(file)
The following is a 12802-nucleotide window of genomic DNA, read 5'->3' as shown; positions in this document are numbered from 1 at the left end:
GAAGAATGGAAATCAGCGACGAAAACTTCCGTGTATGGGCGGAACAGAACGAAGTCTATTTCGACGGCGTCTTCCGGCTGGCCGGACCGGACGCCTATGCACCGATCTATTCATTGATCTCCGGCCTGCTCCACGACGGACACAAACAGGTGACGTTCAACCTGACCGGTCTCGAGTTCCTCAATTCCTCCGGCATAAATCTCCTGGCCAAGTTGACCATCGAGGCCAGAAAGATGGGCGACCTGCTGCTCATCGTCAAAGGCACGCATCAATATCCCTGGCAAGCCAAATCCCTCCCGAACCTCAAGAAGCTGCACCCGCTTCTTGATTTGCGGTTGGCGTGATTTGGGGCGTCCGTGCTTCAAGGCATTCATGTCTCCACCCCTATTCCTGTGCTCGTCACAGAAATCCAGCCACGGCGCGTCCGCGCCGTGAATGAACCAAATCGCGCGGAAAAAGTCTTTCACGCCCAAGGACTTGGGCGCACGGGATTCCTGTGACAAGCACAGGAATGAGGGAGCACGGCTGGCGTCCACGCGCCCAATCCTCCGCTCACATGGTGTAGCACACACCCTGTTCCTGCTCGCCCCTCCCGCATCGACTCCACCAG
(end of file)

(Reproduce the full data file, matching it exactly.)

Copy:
The following is a 12802-nucleotide window of genomic DNA, read 5'->3' as shown; positions in this document are numbered from 1 at the left end:
GAAGAATGGAAATCAGCGACGAAAACTTCCGTGTATGGGCGGAACAGAACGAAGTCTATTTCGACGGCGTCTTCCGGCTGGCCGGACCGGACGCCTATGCACCGATCTATTCATTGATCTCCGGCCTGCTCCACGACGGACACAAACAGGTGACGTTCAACCTGACCGGTCTCGAGTTCCTCAATTCCTCCGGCATAAATCTCCTGGCCAAGTTGACCATCGAGGCCAGAAAGATGGGCGACCTGCTGCTCATCGTCAAAGGCACGCATCAATATCCCTGGCAAGCCAAATCCCTCCCGAACCTCAAGAAGCTGCACCCGCTTCTTGATTTGCGGTTGGCGTGATTTGGGGCGTCCGTGCTTCAAGGCATTCATGTCTCCACCCCTATTCCTGTGCTCGTCACAGAAATCCAGCCACGGCGCGTCCGCGCCGTGAATGAACCAAATCGCGCGGAAAAAGTCTTTCACGCCCAAGGACTTGGGCGCACGGGATTCCTGTGACAAGCACAGGAATGAGGGAGCACGGCTGGCGTCCACGCGCCCAATCCTCCGCTCACATGGTGTAGCACACACCCTGTTCCTGCTCGCCCCTCCCGCATCGACTCCACCAG